The Democratic members of Maryland's congressional delegation are weighing into a dispute between the neighbors of BWI and the Federal Aviation Administration, encouraging the agency to act swiftly to alter flight patterns that are causing "unacceptable and unsustainable" noise.
Residents in Anne Arundel and Howard counties have said new flight routes created in 2015 as part of the implementation of a modernized air traffic control system have created intolerable noise for homes near BWI Thurgood Marshall Airport. The FAA requested neighbors create a working group to gather community input.
That group met on March 21 and approved a unanimous resolution calling on the FAA to revert to the prior flight paths. In a letter made public on Wednesday and addressed to FAA administrator Michael P. Huerta, Maryland's federal lawmakers are lending their support to that resolution -- and calling for action.
"These residents cannot work or study at home, converse in a normal tone of voice, sleep well, or simply have the quiet enjoyment of their property," the lawmakers wrote. "It is essential to provide relief to the affected residents until an acceptable solution can be devised."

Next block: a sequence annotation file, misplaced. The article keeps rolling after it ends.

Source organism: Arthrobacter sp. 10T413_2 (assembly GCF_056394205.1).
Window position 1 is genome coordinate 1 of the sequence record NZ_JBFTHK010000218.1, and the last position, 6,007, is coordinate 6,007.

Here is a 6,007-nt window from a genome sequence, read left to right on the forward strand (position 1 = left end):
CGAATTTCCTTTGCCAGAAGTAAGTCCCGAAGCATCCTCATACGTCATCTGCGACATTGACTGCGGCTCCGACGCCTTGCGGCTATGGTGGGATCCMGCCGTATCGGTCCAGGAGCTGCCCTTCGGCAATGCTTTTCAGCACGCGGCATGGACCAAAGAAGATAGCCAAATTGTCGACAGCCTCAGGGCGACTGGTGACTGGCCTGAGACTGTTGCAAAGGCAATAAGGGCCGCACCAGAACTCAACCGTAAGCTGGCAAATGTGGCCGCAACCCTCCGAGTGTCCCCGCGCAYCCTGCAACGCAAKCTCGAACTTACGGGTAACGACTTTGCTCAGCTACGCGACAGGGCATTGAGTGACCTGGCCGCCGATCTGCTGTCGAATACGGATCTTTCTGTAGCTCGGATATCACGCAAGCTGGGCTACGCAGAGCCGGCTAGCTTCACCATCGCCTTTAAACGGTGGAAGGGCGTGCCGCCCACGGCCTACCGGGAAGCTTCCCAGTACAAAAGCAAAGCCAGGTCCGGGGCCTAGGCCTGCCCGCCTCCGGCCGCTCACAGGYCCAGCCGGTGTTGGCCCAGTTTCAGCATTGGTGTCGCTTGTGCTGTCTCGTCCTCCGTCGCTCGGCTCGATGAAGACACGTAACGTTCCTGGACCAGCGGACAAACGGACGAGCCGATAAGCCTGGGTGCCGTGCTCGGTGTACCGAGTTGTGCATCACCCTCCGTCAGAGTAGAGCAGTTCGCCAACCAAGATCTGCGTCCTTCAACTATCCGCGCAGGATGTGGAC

The new flight paths were caused by a $35 billion nationwide air traffic overhaul called NextGen, intended to modernize routes, save the airlines billions of dollars in fuel and reduce carbon emissions. The FAA estimates the plan will save $160 billion in fuel and other costs through 2030.
But the new patterns have triggered protest and litigation across the country, as homeowners who purchased property with what they believed was an understanding of the potential for airport noise are confronted with new flight patterns and lower aircraft.
The Howard County Council approved a measure earlier this year authorizing its law office to file a lawsuit against the FAA over the flight pattern issue.
The delegation letter, dated Tuesday, was signed by Sens. Chris Van Hollen and Ben Cardin as well as Reps. Johns Sarbanes, Elijah Cummings, C.A. Dutch Ruppersberger, Steny Hoyer, John Delaney, Anthony Brown and Jamie Raskin.
"Now that the roundtable has acted, we call upon you to accept the roundtable's resolution and take swift action to revert to pre-NextGen flight paths," the lawmakers wrote.
An FAA spokesman did not immediately respond to a request for comment.